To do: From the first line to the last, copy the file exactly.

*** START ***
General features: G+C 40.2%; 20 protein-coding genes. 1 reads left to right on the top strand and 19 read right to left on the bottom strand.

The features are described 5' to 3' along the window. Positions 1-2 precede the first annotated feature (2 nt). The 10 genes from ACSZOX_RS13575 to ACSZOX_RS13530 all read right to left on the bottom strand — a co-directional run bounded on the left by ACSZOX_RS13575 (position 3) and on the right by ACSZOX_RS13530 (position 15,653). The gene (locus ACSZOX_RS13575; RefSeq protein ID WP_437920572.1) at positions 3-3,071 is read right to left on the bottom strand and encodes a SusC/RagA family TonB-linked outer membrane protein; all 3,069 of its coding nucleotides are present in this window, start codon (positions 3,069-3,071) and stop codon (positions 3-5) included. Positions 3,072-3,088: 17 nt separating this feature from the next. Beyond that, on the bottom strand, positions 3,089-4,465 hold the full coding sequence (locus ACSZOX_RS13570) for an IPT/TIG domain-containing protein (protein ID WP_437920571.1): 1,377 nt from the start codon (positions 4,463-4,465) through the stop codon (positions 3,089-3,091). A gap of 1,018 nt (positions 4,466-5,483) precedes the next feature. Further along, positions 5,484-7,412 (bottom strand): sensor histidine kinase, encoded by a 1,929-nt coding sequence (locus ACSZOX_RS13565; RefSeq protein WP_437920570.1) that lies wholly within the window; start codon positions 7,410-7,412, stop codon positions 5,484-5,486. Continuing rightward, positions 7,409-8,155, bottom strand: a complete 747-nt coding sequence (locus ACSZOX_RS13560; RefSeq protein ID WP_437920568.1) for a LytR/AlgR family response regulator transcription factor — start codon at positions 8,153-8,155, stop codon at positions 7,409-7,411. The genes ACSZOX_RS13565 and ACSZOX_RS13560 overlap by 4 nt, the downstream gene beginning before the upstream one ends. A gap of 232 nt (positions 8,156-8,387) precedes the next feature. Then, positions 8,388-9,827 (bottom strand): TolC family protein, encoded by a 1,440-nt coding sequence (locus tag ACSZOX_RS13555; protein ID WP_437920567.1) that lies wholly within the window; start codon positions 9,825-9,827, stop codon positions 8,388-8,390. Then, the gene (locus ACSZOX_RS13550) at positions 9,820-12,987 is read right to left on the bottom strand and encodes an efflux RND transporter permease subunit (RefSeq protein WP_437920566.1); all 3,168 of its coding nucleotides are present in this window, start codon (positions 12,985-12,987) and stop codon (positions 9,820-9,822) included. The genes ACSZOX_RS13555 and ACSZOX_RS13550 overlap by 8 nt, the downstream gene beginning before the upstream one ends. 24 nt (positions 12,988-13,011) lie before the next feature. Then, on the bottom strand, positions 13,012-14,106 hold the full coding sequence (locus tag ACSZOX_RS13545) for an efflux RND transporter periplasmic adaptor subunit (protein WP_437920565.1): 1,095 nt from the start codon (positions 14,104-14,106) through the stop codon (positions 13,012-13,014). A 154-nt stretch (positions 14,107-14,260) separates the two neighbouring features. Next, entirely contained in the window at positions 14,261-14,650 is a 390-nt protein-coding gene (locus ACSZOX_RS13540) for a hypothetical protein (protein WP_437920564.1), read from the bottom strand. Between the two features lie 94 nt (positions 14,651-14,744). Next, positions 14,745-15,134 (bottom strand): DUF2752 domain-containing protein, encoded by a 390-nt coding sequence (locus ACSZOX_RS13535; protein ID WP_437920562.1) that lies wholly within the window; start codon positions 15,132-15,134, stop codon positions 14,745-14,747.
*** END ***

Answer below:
General features: G+C 40.2%; 20 protein-coding genes. 1 reads left to right on the top strand and 19 read right to left on the bottom strand.

The features are described 5' to 3' along the window. Positions 1-2 precede the first annotated feature (2 nt). The 10 genes from ACSZOX_RS13575 to ACSZOX_RS13530 all read right to left on the bottom strand — a co-directional run bounded on the left by ACSZOX_RS13575 (position 3) and on the right by ACSZOX_RS13530 (position 15,653). The gene (locus ACSZOX_RS13575; RefSeq protein ID WP_437920572.1) at positions 3-3,071 is read right to left on the bottom strand and encodes a SusC/RagA family TonB-linked outer membrane protein; all 3,069 of its coding nucleotides are present in this window, start codon (positions 3,069-3,071) and stop codon (positions 3-5) included. Positions 3,072-3,088: 17 nt separating this feature from the next. Beyond that, on the bottom strand, positions 3,089-4,465 hold the full coding sequence (locus ACSZOX_RS13570) for an IPT/TIG domain-containing protein (protein ID WP_437920571.1): 1,377 nt from the start codon (positions 4,463-4,465) through the stop codon (positions 3,089-3,091). A gap of 1,018 nt (positions 4,466-5,483) precedes the next feature. Further along, positions 5,484-7,412 (bottom strand): sensor histidine kinase, encoded by a 1,929-nt coding sequence (locus ACSZOX_RS13565; RefSeq protein WP_437920570.1) that lies wholly within the window; start codon positions 7,410-7,412, stop codon positions 5,484-5,486. Continuing rightward, positions 7,409-8,155, bottom strand: a complete 747-nt coding sequence (locus ACSZOX_RS13560; RefSeq protein ID WP_437920568.1) for a LytR/AlgR family response regulator transcription factor — start codon at positions 8,153-8,155, stop codon at positions 7,409-7,411. The genes ACSZOX_RS13565 and ACSZOX_RS13560 overlap by 4 nt, the downstream gene beginning before the upstream one ends. A gap of 232 nt (positions 8,156-8,387) precedes the next feature. Then, positions 8,388-9,827 (bottom strand): TolC family protein, encoded by a 1,440-nt coding sequence (locus tag ACSZOX_RS13555; protein ID WP_437920567.1) that lies wholly within the window; start codon positions 9,825-9,827, stop codon positions 8,388-8,390. Then, the gene (locus ACSZOX_RS13550) at positions 9,820-12,987 is read right to left on the bottom strand and encodes an efflux RND transporter permease subunit (RefSeq protein WP_437920566.1); all 3,168 of its coding nucleotides are present in this window, start codon (positions 12,985-12,987) and stop codon (positions 9,820-9,822) included. The genes ACSZOX_RS13555 and ACSZOX_RS13550 overlap by 8 nt, the downstream gene beginning before the upstream one ends. 24 nt (positions 12,988-13,011) lie before the next feature. Then, on the bottom strand, positions 13,012-14,106 hold the full coding sequence (locus tag ACSZOX_RS13545) for an efflux RND transporter periplasmic adaptor subunit (protein WP_437920565.1): 1,095 nt from the start codon (positions 14,104-14,106) through the stop codon (positions 13,012-13,014). A 154-nt stretch (positions 14,107-14,260) separates the two neighbouring features. Next, entirely contained in the window at positions 14,261-14,650 is a 390-nt protein-coding gene (locus ACSZOX_RS13540) for a hypothetical protein (protein WP_437920564.1), read from the bottom strand. Between the two features lie 94 nt (positions 14,651-14,744). Next, positions 14,745-15,134 (bottom strand): DUF2752 domain-containing protein, encoded by a 390-nt coding sequence (locus ACSZOX_RS13535; protein ID WP_437920562.1) that lies wholly within the window; start codon positions 15,132-15,134, stop codon positions 14,745-14,747.